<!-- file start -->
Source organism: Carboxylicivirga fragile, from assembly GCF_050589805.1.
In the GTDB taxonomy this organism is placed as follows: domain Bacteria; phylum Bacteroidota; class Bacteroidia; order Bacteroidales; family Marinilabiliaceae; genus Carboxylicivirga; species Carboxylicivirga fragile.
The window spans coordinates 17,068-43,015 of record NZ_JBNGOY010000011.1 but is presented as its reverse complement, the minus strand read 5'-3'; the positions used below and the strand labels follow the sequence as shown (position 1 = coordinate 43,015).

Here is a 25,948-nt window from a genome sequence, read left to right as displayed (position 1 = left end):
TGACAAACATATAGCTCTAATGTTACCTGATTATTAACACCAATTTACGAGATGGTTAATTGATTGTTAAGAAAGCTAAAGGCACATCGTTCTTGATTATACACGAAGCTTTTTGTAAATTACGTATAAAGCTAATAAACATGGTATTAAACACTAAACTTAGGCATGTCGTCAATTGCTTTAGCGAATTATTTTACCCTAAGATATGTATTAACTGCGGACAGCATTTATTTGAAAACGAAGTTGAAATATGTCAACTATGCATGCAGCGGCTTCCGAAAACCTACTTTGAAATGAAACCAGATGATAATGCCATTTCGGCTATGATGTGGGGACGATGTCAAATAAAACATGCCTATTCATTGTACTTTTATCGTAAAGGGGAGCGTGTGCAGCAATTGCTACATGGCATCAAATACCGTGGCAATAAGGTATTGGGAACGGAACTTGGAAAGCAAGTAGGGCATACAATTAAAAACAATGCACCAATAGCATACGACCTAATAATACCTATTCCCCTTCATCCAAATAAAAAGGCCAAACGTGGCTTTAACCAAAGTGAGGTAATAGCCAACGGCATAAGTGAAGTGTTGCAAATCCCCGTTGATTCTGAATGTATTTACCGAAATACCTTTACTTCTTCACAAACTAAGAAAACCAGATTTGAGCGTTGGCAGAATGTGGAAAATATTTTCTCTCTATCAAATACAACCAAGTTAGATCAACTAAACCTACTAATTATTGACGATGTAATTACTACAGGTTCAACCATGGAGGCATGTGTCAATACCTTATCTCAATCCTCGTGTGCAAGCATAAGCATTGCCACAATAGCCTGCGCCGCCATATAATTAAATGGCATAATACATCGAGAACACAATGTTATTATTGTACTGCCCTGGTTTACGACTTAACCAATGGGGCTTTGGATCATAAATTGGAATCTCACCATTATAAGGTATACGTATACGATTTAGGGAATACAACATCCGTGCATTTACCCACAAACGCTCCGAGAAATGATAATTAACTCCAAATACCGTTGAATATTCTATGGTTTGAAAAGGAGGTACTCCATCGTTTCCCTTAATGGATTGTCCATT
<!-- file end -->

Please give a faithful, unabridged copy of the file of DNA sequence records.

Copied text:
Source organism: Carboxylicivirga fragile, from assembly GCF_050589805.1.
In the GTDB taxonomy this organism is placed as follows: domain Bacteria; phylum Bacteroidota; class Bacteroidia; order Bacteroidales; family Marinilabiliaceae; genus Carboxylicivirga; species Carboxylicivirga fragile.
The window spans coordinates 17,068-43,015 of record NZ_JBNGOY010000011.1 but is presented as its reverse complement, the minus strand read 5'-3'; the positions used below and the strand labels follow the sequence as shown (position 1 = coordinate 43,015).

Here is a 25,948-nt window from a genome sequence, read left to right as displayed (position 1 = left end):
TGACAAACATATAGCTCTAATGTTACCTGATTATTAACACCAATTTACGAGATGGTTAATTGATTGTTAAGAAAGCTAAAGGCACATCGTTCTTGATTATACACGAAGCTTTTTGTAAATTACGTATAAAGCTAATAAACATGGTATTAAACACTAAACTTAGGCATGTCGTCAATTGCTTTAGCGAATTATTTTACCCTAAGATATGTATTAACTGCGGACAGCATTTATTTGAAAACGAAGTTGAAATATGTCAACTATGCATGCAGCGGCTTCCGAAAACCTACTTTGAAATGAAACCAGATGATAATGCCATTTCGGCTATGATGTGGGGACGATGTCAAATAAAACATGCCTATTCATTGTACTTTTATCGTAAAGGGGAGCGTGTGCAGCAATTGCTACATGGCATCAAATACCGTGGCAATAAGGTATTGGGAACGGAACTTGGAAAGCAAGTAGGGCATACAATTAAAAACAATGCACCAATAGCATACGACCTAATAATACCTATTCCCCTTCATCCAAATAAAAAGGCCAAACGTGGCTTTAACCAAAGTGAGGTAATAGCCAACGGCATAAGTGAAGTGTTGCAAATCCCCGTTGATTCTGAATGTATTTACCGAAATACCTTTACTTCTTCACAAACTAAGAAAACCAGATTTGAGCGTTGGCAGAATGTGGAAAATATTTTCTCTCTATCAAATACAACCAAGTTAGATCAACTAAACCTACTAATTATTGACGATGTAATTACTACAGGTTCAACCATGGAGGCATGTGTCAATACCTTATCTCAATCCTCGTGTGCAAGCATAAGCATTGCCACAATAGCCTGCGCCGCCATATAATTAAATGGCATAATACATCGAGAACACAATGTTATTATTGTACTGCCCTGGTTTACGACTTAACCAATGGGGCTTTGGATCATAAATTGGAATCTCACCATTATAAGGTATACGTATACGATTTAGGGAATACAACATCCGTGCATTTACCCACAAACGCTCCGAGAAATGATAATTAACTCCAAATACCGTTGAATATTCTATGGTTTGAAAAGGAGGTACTCCATCGTTTCCCTTAATGGATTGTCCATT